As you may have gathered from the discussion so far 23andMe test isn’t just good for sibling vs. half-sibling either. It can tell if someone is your aunt, your second cousin or your double first cousin.

But as I have alluded to, it isn’t perfect.

It is excellent at telling whether two people are related or not. It can almost always tell up to second cousins, and sometimes even fifth or ninth cousins.

What it isn’t as good at is telling the difference between more distant relationships. So it can tell you if that person is a distant cousin but it might not be able to tell a second from a third cousin.

And as I have said, if you want to know if someone is your aunt or half-sister, it won’t be able to tell the difference without some other people being tested.

These limitations have less to do with the test itself and more to do with how DNA is passed down. In other words, making the test more powerful won’t help for these issues. It is the basic biology not the test.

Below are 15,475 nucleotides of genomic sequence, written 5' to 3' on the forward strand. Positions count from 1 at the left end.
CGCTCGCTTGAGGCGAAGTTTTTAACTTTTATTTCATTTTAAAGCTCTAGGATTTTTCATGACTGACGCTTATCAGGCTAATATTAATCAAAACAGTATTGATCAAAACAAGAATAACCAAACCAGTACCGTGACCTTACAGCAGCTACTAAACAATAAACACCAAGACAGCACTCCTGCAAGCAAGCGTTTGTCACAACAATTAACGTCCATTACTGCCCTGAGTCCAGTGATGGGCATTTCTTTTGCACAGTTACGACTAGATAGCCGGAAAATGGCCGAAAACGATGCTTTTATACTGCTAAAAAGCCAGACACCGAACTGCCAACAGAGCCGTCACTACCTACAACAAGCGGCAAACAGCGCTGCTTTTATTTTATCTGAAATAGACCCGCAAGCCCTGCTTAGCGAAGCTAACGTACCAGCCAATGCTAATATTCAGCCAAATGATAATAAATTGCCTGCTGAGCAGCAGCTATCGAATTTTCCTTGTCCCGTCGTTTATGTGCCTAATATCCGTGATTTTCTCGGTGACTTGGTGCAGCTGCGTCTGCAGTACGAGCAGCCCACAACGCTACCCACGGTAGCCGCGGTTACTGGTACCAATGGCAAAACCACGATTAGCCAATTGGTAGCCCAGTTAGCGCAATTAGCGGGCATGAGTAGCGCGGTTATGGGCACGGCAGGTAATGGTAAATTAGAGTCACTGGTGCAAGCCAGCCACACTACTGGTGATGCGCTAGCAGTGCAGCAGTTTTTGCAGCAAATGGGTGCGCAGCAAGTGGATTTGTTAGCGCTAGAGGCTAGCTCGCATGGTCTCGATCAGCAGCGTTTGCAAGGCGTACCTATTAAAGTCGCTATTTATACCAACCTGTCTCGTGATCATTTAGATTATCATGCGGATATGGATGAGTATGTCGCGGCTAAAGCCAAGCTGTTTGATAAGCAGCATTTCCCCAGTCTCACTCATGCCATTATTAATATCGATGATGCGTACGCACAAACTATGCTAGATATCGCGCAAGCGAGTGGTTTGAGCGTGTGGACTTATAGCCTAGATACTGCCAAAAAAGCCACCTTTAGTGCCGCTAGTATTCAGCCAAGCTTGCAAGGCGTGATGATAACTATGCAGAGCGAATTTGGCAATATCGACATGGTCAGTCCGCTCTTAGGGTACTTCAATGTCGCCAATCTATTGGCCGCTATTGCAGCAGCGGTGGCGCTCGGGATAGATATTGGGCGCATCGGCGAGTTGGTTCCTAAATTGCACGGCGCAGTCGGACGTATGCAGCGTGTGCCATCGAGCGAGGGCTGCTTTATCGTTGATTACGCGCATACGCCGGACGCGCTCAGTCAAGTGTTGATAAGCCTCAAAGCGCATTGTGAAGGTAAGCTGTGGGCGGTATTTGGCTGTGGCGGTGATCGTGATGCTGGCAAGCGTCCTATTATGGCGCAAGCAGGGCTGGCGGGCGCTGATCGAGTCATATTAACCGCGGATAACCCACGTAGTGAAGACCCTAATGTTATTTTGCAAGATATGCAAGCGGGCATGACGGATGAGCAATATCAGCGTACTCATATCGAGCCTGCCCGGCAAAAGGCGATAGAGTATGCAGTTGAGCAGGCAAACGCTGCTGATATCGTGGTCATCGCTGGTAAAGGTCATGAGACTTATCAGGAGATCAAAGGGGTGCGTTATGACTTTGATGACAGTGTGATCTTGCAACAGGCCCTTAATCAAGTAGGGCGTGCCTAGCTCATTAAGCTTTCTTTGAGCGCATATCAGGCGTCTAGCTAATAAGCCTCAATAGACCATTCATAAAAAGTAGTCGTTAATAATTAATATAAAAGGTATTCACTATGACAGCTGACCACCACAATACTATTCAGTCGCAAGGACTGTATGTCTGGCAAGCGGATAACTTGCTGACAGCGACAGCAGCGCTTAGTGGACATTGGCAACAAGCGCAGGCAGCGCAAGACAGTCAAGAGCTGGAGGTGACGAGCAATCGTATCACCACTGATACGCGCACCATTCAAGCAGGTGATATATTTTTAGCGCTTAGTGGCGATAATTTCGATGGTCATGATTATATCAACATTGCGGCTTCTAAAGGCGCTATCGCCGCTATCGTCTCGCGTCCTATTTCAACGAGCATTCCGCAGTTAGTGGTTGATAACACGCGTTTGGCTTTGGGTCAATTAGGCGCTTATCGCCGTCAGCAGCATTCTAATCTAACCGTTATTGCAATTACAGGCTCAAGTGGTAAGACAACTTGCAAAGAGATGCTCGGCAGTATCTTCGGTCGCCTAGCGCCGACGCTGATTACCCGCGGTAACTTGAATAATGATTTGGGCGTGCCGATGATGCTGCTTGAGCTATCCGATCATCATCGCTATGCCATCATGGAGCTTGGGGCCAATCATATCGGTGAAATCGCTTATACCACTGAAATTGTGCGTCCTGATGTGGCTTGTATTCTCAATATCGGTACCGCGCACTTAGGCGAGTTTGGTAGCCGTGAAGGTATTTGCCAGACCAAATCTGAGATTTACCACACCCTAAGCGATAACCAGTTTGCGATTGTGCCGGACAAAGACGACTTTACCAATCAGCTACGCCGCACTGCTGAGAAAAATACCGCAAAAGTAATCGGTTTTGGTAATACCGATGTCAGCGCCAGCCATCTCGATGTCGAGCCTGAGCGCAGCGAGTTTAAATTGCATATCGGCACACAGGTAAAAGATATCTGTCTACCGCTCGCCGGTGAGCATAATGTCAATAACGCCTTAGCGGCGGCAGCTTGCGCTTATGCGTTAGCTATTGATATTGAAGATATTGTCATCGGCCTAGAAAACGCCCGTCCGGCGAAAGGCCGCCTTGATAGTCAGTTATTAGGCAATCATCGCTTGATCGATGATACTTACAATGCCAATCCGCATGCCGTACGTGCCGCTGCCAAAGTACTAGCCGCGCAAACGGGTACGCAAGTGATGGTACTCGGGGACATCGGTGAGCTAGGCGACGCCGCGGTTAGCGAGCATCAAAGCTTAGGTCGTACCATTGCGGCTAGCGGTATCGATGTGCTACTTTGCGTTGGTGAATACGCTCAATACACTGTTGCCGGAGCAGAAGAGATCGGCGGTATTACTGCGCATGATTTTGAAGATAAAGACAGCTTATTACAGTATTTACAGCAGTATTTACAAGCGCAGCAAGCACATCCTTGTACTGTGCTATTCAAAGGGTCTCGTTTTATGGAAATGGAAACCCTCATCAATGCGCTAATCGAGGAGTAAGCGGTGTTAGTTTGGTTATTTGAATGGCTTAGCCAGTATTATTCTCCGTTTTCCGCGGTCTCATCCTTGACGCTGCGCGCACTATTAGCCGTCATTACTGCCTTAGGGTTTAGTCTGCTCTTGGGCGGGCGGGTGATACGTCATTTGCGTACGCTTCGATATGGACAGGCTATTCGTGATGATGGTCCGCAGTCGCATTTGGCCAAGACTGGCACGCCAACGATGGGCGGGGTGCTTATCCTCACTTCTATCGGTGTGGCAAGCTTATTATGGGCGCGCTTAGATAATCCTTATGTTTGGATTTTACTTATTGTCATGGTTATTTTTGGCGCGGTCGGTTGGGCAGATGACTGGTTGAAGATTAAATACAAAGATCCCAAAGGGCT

An extended family.
Tests like the one offered by 23andMe are very good at telling if two people are related. It is less good at defining the exact relationship. Via Nick Richards

Bottom Line

The bottom line is if you want to see if someone is your full or half-brother, get a 23andMe test. It will also be useful to see if someone is related to you or not.

If you want to tell, say, an uncle from a grandfather, that will be harder. You will need to test more people.

And whatever the relationship, these kinds of ancestry tests are way more powerful than any of the other relationship tests out there.

Author: Dr. D. Barry Starr

Barry served as The Tech Geneticist from 2002-2018. He founded Ask-a-Geneticist, answered thousands of questions submitted by people from all around the world, and oversaw and edited all articles published during his tenure. AAG is part of the Stanford at The Tech program, which brings Stanford scientists to The Tech to answer questions for this site, as well as to run science activities with visitors at The Tech Interactive in downtown San Jose.